Ford has unveiled the Evos crossover at Auto Shanghai 2021, showcasing the Blue Oval’s first vehicle developed under its China 2.0 plan, as well as for being the first model to adopt its “Progressive Energy in Strength” design philosophy that “aligns with Chinese aesthetics”, the carmaker said.

This means that the Evos is Ford’s first to be mostly developed by a China-based team that leverages on the company’s global development expertise, and which is designed entirely around the Chinese consumer experience and ownership scenarios, says Ford.

Little else has been officially confirmed about the Evos, though it does bear some resemblance in silhouette to the Mustang Mach-E that was also on display at Auto Shanghai 2021 and opened for pre-orders in China. The Mach-E has been priced from 265,000-379,900 renminbi (RM167,925-RM240,735) in China.

That said, while the Mach-E is a purely battery-electric vehicle, the Evos appears likely to have some form of internal combustion as the front grille retains a portion for the air intake, and a closer look at the nearly full-width instrument panel reveals a rev counter at the driver’s end of the display.

This screen measures 1.1 m wide, and this is comprised of a 12.3-inch digital instrument cluster along with a 27-inch 4K-resolution touch screen. The Evos is outfitted with Ford’s Fully Networked Vehicle electrical and electronic architecture to support quick and seamless over-the-air software updates.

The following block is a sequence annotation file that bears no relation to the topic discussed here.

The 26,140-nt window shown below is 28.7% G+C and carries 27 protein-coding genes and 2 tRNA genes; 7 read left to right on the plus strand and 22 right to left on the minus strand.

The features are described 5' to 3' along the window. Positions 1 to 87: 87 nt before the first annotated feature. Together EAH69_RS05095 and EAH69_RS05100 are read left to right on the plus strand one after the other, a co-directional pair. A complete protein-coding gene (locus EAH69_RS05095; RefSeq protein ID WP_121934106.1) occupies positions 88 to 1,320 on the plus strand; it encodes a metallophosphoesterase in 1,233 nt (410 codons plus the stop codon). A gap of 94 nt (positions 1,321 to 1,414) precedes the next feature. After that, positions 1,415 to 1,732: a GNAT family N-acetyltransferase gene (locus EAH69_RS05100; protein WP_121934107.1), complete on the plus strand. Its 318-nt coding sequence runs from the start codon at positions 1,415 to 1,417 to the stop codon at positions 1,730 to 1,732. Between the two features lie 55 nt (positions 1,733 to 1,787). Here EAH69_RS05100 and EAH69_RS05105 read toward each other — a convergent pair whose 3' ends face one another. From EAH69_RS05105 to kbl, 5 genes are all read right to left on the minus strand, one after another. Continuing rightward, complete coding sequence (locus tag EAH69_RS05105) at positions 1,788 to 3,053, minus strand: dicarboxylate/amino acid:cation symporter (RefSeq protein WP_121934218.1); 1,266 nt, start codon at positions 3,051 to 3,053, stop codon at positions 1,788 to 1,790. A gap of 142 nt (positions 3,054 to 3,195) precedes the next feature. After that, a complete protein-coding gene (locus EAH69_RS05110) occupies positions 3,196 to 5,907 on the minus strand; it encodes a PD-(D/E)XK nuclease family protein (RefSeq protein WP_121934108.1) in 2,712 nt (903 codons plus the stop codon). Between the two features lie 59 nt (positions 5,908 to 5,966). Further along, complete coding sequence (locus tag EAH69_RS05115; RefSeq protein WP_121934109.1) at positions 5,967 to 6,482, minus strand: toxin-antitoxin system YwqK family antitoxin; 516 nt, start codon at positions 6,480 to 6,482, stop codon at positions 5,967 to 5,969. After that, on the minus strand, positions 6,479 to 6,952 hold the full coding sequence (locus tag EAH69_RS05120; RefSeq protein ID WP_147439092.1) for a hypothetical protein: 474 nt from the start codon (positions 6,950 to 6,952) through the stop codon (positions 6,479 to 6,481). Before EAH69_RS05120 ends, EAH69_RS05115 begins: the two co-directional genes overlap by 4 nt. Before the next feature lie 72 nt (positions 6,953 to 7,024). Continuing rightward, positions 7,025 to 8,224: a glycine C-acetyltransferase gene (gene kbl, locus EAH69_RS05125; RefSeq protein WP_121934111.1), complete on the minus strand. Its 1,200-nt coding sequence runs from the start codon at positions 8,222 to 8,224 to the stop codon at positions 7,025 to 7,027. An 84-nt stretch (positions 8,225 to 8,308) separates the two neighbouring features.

The infotainment system is powered by Ford’s Sync+ 2.0, and here it combines Baidu AI technology and its digital application ecosystem.

The Evos also marks the arrival of Ford’s first Virtual Personal Assistant, bringing an industry-first ‘co-driver’ mode to make road trips more efficient and enjoyable for driver and front passenger alike. The large, nearly full-width screen can be used at the same time for different tasks;.

For instance, the front passenger can view vehicle status, navigation and traffic signs to aid the driver, says Ford. On longer journeys, the front passenger can access entertainment content on their side of the screen, while the driver can use navigation functions on the driver’s side. A ‘relax’ mode can combine customised settings for audio, ambient lighting and seat positions.

Driver assistance in the Evos comes courtesy of BlueCruise, a Ford first that offers Level 2 driver assistance that allows the driver to operate the vehicle hands-free on pre-qualified sections – dubbed Hands-Free Blue Zones – of divided highways. The use of C-V2X (vehicle-to-everything communication) in the Evos enables its driver to navigate road hazards, as well as to improve safety and efficiency, says Ford.

Its nameplate actually harks back to the Evos Concept of 2011, which was unveiled as a four-door, four-seater that was more dramatic in its design and more in the vein of a concept car as a result. Meanwhile, the just-unveiled version at Auto Shanghai 2021 is now headed for production by the Changan Ford joint venture in China, and will go on sale for the China market through the Ford NDSD distribution network.

GALLERY: Ford Mustang Mach-E